Still, while Democratic leaders opposed the tax package, they did not whip their members against it and Minority Whip Steny Hoyer (D-Md.) acknowledged that it included tax measures supported by members of his conference.
Tax breaks that would be cemented include the expansions of the earned income tax credit, the child tax credit and the American opportunity tax credit, which were all created under President Obama’s stimulus law.
The measures also makes some GOP-backed reforms to the Internal Revenue Service in the wake of the controversy surrounding the IRS’s targeting of political groups, and includes a two-year freeze of ObamaCare’s medical-device tax.
A separate ObamaCare changing freezing the “Cadillac” tax on high-cost insurance plans is included in the omnibus package.
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House Democrats argued that by raising the deficit, the bill would make it difficult for the federal government to make necessary investments in defense and domestic spending.
They noted that the tax cuts are not offset, and they criticized Republicans for not indexing for inflation the child tax credit, which helps working families.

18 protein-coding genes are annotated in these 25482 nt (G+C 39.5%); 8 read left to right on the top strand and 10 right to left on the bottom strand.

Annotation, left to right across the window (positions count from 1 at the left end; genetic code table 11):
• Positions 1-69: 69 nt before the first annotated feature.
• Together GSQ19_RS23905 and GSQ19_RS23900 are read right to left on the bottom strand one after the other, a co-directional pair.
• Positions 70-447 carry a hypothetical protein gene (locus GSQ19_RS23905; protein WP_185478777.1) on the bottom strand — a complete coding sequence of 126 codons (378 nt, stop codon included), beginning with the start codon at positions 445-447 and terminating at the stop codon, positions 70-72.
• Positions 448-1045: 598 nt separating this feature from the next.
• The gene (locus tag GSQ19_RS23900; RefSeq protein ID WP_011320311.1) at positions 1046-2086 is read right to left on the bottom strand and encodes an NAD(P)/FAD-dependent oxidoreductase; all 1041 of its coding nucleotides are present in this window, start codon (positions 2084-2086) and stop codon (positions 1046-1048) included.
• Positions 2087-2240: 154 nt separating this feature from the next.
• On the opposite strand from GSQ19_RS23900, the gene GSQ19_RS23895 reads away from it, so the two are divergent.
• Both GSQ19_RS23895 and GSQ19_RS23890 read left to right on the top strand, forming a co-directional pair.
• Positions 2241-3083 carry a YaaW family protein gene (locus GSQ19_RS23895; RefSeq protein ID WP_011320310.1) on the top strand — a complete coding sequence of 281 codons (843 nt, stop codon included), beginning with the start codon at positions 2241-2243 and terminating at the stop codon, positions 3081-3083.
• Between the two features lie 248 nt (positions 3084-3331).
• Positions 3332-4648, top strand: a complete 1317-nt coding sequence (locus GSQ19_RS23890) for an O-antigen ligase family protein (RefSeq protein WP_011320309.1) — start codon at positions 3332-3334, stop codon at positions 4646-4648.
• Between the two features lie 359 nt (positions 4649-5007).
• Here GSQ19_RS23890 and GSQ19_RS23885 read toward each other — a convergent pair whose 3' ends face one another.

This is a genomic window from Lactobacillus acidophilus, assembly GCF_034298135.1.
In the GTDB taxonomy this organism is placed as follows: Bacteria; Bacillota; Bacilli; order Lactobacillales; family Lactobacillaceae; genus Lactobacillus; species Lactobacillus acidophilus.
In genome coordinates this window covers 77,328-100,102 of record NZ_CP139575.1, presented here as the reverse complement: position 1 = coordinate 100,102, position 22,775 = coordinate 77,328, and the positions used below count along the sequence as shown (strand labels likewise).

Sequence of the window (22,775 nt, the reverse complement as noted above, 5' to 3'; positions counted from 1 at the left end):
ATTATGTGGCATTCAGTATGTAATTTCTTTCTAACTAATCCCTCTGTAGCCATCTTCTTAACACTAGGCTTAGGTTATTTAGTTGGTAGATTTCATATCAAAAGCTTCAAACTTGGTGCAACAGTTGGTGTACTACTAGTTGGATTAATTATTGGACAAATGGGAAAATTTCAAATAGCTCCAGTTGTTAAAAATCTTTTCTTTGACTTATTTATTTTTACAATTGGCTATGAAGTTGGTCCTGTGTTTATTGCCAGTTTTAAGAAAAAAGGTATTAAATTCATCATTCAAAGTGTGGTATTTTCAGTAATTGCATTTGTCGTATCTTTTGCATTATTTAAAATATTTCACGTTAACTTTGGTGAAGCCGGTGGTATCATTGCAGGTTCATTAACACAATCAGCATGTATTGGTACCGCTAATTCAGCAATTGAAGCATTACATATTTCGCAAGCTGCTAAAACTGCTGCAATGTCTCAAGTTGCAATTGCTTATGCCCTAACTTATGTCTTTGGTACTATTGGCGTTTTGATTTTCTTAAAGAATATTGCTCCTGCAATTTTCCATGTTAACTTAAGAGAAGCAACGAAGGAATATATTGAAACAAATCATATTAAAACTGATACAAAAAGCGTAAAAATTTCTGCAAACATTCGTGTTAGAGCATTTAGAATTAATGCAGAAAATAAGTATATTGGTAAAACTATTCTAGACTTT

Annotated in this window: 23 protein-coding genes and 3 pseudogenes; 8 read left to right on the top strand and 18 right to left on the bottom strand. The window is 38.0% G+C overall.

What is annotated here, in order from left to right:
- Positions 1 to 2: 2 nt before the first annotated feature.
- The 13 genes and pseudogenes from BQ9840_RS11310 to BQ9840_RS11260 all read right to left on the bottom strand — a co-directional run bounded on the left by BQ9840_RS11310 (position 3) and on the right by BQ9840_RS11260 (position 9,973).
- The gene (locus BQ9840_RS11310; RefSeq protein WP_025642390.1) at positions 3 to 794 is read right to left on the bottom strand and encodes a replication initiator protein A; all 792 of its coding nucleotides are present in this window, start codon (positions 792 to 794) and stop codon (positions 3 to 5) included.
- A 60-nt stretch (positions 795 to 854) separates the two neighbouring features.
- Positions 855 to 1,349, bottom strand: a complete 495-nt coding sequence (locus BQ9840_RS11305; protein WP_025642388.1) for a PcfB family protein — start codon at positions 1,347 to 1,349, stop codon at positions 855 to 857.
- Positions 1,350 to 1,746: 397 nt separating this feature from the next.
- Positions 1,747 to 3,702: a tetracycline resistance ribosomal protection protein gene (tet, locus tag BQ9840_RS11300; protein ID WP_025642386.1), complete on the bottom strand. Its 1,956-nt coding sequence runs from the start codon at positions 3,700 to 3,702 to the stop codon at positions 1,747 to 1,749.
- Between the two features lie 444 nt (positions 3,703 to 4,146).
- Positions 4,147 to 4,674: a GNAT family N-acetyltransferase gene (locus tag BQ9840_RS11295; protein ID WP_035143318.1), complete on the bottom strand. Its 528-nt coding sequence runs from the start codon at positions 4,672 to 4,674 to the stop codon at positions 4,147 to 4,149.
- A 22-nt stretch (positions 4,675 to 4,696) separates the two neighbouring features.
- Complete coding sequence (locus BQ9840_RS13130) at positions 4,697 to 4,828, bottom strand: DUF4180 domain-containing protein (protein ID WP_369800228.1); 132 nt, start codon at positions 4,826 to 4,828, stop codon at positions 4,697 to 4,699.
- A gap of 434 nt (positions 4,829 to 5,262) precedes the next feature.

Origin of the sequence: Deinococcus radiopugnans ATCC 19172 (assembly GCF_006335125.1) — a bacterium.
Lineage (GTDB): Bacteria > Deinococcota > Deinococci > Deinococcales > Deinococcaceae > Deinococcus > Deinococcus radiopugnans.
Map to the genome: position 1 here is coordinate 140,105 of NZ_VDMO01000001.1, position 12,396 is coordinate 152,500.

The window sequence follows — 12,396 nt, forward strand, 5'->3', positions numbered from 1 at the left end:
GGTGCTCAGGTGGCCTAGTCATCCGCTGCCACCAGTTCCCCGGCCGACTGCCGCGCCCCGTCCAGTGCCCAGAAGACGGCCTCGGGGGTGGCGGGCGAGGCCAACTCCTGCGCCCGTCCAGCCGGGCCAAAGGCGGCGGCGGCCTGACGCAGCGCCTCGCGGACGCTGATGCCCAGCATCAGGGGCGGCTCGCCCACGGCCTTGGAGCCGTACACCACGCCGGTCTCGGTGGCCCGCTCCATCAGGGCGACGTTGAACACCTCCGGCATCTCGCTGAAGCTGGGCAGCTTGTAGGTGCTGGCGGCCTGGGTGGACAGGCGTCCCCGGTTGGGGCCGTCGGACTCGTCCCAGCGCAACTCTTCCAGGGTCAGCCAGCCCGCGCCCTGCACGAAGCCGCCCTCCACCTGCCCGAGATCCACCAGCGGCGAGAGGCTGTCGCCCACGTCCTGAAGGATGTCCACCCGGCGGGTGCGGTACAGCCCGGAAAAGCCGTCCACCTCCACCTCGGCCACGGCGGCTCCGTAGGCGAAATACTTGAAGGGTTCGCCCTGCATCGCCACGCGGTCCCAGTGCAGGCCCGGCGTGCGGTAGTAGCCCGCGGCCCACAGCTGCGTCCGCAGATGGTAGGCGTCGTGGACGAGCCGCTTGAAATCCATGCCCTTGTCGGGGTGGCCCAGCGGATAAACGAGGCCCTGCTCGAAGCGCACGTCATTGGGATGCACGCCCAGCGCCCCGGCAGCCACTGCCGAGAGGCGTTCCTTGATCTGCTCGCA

“For those who propose to have the increase in the deficit continue to drive down defense and domestic spending, this bill will almost certainly accomplish this,” said Rep. Sandy Levin (D-Mich.), the top Democrat on the House Ways and Means Committee.
As Dick Cheney said, “Reagan proved that deficits don’t matter” — when it caused by tax
cuts expenditures for your rich friends. IOKIYAR.
The House also approved the omnibus appropriations bill on Friday. House easily approves $1.1T funding bill, 316-113:
The House on Friday overwhelmingly approved a $1.1 trillion spending package that includes the first major change approved by Congress to ObamaCare and keeps the government open through September 2016.
Lawmakers backed the package following a furious effort by Speaker Paul Ryan (R-Wis.), Minority Leader Nancy Pelosi (D-Calif.) and their leadership teams to corral votes in both parties.
In the end, there was no drama in the 316-113 vote.
[Reps. Kirkpatrick, McSally and Sinema voted yes; Reps. Franks, Gallego, Gosar, Grijalva, Salmon and Schweikert voted no.]
Ryan won 150 GOP votes, a majority of his conference that represents a big victory for the new Speaker. Ninety-five Republicans voted against the measure. [OK, that surprised me.]
Only 18 Democrats voted against the spending bill, while 166 supported it.